Flood Insurance: Not Part of Your Homeowners Policy

If you live in an area prone to flooding, the Federal Emergency Management Agency (FEMA) requires you have flood insurance. However, even if you reside in a relatively dry climate, you may consider flood insurance to cover damages that may result from storms, melting snow, inadequate or overloaded drains, or hurricanes.

Standard homeowners policies do not protect your home or possessions from water damage. Approximately 25 percent of flood insurance claims come from residents of areas that have low to moderate risk of flooding.

Flood Insurance: Not Part of Your Homeowners Policy
Flood Insurance: Not Part of Your Homeowners Policy

But you cannot add a flood insurance floater to your policy; you must purchase flood insurance through an insurer associated with the National Flood Insurance Program (NFIP). If your home insurance company cannot provide flood insurance, call the NFIP Telephone Response Center at (888) CALL-FLOOD, extension 445.

You can purchase flood insurance almost any time if you live in a community that participates with NFIP—unless a flood is imminent. And there is a 30-day waiting period before flood insurance kicks in.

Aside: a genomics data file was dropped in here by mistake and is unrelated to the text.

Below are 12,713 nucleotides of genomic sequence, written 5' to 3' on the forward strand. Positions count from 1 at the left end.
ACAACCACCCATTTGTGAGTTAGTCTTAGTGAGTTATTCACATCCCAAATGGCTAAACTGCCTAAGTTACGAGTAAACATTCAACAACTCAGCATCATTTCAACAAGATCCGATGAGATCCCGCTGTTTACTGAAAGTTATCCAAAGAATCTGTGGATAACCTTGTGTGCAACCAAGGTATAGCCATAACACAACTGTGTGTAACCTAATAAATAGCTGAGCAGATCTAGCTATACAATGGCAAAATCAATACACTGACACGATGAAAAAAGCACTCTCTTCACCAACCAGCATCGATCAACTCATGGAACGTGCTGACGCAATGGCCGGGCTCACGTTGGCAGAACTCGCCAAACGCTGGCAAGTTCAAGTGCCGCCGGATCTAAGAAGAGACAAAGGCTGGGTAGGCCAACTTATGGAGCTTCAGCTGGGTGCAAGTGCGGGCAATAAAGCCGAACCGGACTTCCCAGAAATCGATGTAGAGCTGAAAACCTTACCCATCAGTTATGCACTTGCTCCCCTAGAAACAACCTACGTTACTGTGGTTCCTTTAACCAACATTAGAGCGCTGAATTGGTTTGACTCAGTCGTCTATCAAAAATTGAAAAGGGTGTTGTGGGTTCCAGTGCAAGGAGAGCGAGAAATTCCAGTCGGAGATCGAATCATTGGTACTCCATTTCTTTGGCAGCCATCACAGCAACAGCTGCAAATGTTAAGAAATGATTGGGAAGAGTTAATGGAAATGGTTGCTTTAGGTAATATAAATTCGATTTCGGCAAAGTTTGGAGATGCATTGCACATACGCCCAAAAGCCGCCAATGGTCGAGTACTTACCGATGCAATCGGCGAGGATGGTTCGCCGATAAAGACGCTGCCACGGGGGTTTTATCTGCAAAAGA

Flood insurance does not cover damage that occurs due to high winds or hail. You can opt to purchase add-ons to your regular homeowners’ policy to cover those perils.

Flood insurance also does not cover flood-related basement damage in all circumstances. Although it is limited, flood insurance is the best way to protect your basement in the event of a flood. Items like furnaces, hot water heaters, stairways and appliances (such as clothes washers and dryers, and freezers) are usually covered. However, possessions, floors, walls and ceilings are not.

There are several endorsements, or add-ons, that you can purchase to improve the coverage of your home insurance plan. However, most policies do not cover any damages that result from a flood. So your best bet is to purchase additional flood coverage, if you live in an area where you think you’re at risk.

3 thoughts on “Flood Insurance: Not Part of Your Homeowners Policy”

Leave a Comment